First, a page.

Waiting, waiting, waiting. How much of your life is spent waiting with anxiety for test results…or to hear a teenager’s key in the door at night…or in a slow line at the supermarket. The frustration about most waiting seems to be simply the not knowing.
In today’s gospel, the apostles see sights and sounds which they can’t understand: Jesus, Moses, and Elijah are being brilliantly transformed in glory on the mountain top—and the real waiting is just beginning! Jesus will die and be taken from them. They cannot live in the constant glory of the mountain-top—and neither can we.
We know that our life purpose is to have a deep, life-changing relationship of love with God. But, if we have not had a “mountain-top experience” with Jesus, we may feel that the waiting is getting old and cold. Where does this leave us? First, we make a very human mistake in thinking that we have NOT seen Jesus in his glory. It’s just that the mountain-top we were on with Jesus might have been a hospital delivery room, where we gave birth or watched our baby being born. Or perhaps in a bedroom where we witnessed the blessed death of a “good and faithful servant” whom we will love forever.
We do not have to see God Almighty with human eyes to know God’s glory is with us. Sometimes God’s glory comes to us as God’s Mystery. When we touch the Mystery of life, death, birth, suffering, healing…God’s glory is there. It’s also there when we get together with friends sharing a meal and perhaps, when we laugh until we cry . . . ride our horse, romp with the dogs and cuddle with the cat—when we feel grateful for all this beauty . . . we are in glory, are we not?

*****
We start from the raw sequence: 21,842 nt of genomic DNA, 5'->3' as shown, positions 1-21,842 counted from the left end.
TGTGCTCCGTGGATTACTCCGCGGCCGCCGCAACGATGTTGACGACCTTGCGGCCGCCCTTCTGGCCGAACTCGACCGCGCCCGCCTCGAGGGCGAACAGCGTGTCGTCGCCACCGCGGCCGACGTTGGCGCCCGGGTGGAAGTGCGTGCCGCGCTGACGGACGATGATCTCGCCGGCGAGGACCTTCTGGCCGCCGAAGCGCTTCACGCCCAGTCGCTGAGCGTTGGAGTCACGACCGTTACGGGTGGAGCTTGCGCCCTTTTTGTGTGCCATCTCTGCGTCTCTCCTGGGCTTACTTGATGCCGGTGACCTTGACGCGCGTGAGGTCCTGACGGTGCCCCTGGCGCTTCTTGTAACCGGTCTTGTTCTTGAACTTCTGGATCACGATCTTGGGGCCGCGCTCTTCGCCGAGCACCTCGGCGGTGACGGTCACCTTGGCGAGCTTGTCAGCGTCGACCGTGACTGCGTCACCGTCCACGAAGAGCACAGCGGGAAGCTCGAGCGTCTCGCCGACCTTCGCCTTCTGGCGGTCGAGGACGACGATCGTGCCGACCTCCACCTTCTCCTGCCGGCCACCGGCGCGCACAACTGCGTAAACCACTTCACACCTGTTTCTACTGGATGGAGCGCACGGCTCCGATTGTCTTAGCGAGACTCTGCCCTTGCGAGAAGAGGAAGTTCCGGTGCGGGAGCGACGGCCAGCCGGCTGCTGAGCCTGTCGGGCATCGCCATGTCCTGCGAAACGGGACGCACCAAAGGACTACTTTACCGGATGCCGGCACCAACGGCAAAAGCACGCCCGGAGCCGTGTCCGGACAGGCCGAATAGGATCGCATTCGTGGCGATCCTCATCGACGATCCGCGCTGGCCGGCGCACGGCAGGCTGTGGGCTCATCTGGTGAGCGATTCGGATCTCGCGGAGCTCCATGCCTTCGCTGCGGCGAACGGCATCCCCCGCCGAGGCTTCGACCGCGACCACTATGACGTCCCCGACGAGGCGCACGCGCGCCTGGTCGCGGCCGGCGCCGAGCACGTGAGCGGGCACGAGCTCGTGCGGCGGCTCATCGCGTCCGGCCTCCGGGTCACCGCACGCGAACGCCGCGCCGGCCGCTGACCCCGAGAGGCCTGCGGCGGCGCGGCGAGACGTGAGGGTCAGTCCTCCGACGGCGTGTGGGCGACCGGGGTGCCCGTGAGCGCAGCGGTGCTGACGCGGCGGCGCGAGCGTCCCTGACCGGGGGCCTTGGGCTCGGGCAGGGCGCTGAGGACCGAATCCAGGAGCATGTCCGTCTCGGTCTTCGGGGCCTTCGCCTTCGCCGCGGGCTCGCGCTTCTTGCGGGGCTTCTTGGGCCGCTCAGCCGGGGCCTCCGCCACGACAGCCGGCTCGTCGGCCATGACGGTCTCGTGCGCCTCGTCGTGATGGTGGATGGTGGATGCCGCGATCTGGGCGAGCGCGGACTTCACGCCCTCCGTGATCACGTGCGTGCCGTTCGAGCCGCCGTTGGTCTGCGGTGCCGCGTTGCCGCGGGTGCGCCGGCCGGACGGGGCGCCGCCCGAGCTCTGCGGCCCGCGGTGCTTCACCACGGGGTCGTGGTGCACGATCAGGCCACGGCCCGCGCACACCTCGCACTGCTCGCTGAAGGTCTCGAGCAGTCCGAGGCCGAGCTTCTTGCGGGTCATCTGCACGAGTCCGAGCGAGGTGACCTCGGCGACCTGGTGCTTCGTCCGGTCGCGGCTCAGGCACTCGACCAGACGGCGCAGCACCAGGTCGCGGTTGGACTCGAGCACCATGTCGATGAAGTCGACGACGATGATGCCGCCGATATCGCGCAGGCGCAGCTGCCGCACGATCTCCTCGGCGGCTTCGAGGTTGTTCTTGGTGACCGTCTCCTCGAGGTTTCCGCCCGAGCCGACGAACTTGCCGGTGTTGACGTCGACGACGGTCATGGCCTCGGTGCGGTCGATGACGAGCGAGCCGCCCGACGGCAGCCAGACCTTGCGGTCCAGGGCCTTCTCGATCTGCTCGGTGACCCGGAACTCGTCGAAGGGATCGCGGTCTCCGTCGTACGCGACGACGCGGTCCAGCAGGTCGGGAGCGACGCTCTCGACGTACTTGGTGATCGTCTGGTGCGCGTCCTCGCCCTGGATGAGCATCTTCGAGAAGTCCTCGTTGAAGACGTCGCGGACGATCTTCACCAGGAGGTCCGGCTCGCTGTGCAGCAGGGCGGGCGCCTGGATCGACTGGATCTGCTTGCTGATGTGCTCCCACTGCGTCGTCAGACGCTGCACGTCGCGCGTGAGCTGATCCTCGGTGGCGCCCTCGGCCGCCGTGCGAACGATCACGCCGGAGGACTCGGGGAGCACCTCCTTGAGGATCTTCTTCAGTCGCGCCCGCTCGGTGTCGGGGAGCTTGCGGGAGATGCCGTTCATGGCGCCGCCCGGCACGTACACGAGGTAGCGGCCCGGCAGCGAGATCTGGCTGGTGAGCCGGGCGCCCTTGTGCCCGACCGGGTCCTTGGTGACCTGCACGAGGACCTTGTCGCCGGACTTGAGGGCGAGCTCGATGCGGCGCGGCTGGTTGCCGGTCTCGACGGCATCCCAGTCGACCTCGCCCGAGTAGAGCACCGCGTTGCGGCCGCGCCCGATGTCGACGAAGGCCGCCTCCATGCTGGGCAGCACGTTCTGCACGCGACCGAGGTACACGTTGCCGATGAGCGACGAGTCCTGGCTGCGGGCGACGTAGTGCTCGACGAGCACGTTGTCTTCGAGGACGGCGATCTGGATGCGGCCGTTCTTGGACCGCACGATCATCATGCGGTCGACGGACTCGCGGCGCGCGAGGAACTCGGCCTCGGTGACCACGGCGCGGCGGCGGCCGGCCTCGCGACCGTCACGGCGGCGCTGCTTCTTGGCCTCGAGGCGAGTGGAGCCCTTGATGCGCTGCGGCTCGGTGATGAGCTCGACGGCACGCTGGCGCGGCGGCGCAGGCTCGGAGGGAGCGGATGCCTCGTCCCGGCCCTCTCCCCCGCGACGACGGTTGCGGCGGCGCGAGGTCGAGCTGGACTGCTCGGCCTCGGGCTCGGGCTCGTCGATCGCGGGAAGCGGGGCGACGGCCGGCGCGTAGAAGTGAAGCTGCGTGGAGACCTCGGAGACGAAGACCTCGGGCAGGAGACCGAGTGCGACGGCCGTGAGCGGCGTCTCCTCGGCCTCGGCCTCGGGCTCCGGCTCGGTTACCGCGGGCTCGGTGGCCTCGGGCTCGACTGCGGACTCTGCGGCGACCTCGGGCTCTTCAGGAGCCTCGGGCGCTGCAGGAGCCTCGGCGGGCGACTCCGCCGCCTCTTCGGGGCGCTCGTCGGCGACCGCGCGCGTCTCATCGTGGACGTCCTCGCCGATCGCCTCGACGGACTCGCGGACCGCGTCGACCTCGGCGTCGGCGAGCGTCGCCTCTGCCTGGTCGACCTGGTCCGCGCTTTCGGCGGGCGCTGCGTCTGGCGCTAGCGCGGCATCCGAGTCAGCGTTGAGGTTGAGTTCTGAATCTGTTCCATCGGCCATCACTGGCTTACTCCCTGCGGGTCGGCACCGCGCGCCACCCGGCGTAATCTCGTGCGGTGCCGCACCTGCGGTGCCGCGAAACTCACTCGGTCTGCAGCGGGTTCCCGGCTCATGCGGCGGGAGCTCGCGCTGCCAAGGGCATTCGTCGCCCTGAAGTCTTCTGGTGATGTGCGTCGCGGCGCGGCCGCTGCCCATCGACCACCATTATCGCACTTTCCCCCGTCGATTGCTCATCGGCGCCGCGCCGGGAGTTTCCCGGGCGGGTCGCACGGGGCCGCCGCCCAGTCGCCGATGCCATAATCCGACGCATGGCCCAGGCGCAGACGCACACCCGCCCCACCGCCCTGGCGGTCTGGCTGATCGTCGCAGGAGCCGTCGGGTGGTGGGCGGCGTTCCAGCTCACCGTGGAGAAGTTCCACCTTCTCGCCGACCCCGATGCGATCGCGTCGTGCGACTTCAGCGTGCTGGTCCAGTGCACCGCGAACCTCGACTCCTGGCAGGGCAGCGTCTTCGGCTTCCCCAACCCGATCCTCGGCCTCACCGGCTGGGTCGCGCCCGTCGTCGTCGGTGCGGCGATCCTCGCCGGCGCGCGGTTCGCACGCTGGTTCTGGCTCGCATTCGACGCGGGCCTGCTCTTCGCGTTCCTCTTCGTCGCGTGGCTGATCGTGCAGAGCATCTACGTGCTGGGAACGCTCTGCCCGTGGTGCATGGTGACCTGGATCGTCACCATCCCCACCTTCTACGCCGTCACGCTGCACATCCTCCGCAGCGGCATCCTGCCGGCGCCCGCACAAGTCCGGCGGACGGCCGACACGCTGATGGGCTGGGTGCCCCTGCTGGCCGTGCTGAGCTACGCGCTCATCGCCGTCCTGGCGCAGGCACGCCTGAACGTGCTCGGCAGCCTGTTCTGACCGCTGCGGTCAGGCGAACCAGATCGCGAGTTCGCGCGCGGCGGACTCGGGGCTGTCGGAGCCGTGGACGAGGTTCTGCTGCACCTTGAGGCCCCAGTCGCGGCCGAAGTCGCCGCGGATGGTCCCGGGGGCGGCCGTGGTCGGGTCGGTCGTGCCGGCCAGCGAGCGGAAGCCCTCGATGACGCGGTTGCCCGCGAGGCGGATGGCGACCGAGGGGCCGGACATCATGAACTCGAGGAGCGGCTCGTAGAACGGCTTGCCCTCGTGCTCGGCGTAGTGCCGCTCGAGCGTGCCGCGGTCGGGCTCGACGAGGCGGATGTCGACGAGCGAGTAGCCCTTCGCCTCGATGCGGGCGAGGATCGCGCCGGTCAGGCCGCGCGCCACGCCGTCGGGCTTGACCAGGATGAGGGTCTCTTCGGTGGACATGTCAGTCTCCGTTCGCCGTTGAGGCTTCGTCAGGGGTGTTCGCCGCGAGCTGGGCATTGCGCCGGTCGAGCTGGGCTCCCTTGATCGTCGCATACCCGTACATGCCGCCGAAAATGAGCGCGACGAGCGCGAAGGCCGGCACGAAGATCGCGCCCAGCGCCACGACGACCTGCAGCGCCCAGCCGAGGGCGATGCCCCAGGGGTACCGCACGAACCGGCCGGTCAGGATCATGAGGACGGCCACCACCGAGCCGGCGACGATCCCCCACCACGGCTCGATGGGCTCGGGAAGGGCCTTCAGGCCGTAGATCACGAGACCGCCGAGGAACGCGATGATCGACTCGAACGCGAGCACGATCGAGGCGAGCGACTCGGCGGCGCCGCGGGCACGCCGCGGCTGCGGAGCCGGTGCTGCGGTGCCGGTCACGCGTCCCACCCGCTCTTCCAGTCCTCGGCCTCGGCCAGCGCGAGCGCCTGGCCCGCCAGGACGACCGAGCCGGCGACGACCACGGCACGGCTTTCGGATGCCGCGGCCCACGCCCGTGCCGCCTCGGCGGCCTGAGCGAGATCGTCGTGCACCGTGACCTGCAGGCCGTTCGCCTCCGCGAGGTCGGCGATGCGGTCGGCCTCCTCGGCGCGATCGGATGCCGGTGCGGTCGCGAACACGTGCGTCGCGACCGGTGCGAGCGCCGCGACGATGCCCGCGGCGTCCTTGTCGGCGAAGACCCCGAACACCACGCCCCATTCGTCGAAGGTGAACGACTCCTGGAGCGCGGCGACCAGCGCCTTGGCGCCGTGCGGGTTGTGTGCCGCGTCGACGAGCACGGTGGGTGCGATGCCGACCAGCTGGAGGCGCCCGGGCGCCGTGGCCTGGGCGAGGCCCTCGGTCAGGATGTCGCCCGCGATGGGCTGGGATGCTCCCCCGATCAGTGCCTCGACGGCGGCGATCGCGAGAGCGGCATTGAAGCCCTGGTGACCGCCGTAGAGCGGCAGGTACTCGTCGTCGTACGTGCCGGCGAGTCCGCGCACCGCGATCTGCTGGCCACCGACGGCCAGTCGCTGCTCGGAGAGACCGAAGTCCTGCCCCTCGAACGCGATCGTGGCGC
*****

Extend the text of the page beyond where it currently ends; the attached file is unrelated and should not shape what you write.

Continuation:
And it all sharpens our longing for the only One who can ever satisfy our longing hearts.
“Lent, therefore, invites us to focus, first of all on the Almighty, in prayer, which frees us from that horizontal and mundane life where we find time for self but forget God. It then invites us to focus on others, with the charity that frees us from the vanity of acquiring and of thinking that things are only good if they are good for me. Finally, Lent invites us to look inside our heart, with fasting, which frees us from attachment to things and from the worldliness that numbs the heart. Prayer, charity, fasting: three investments for a treasure that endures” (Pope Francis, Lenten Message, 2019).
Happy St. Patrick’s Day! May you enjoy this day and remember that St. Patrick, patron saint of Ireland, was first a foremost a zealous evangelizer who brought the Good News of the Gospel to the people of Ireland who were living in difficult times. He was on fire with love of Jesus Christ and nothing could stop him from proclaiming the Gospel of salvation. St. Patrick, pray for us! Have a good week and may God bless you and keep you always in His Love!
Christ be with me, Christ before me, Christ behind me,
Christ in me, Christ beneath me, Christ above me,
Christ on my right, Christ on my left,
Christ when I lie, Christ when I sit, Christ when I rise,
Christ in the heart of every one who thinks of me,
Christ in the mouth of every one who speaks of me,
Christ in every eye that sees me,
Christ in every ear that hears me,
Salvation is of the LORD,
Salvation is of the LORD,
Salvation is of the Christ,
May your salvation, O LORD be ever with us.
Saint Patrick, A Prayer
Joyfully in the Lord,
Rev. Msgr. Edward J. Arnister
Pastor, St. Rose Parish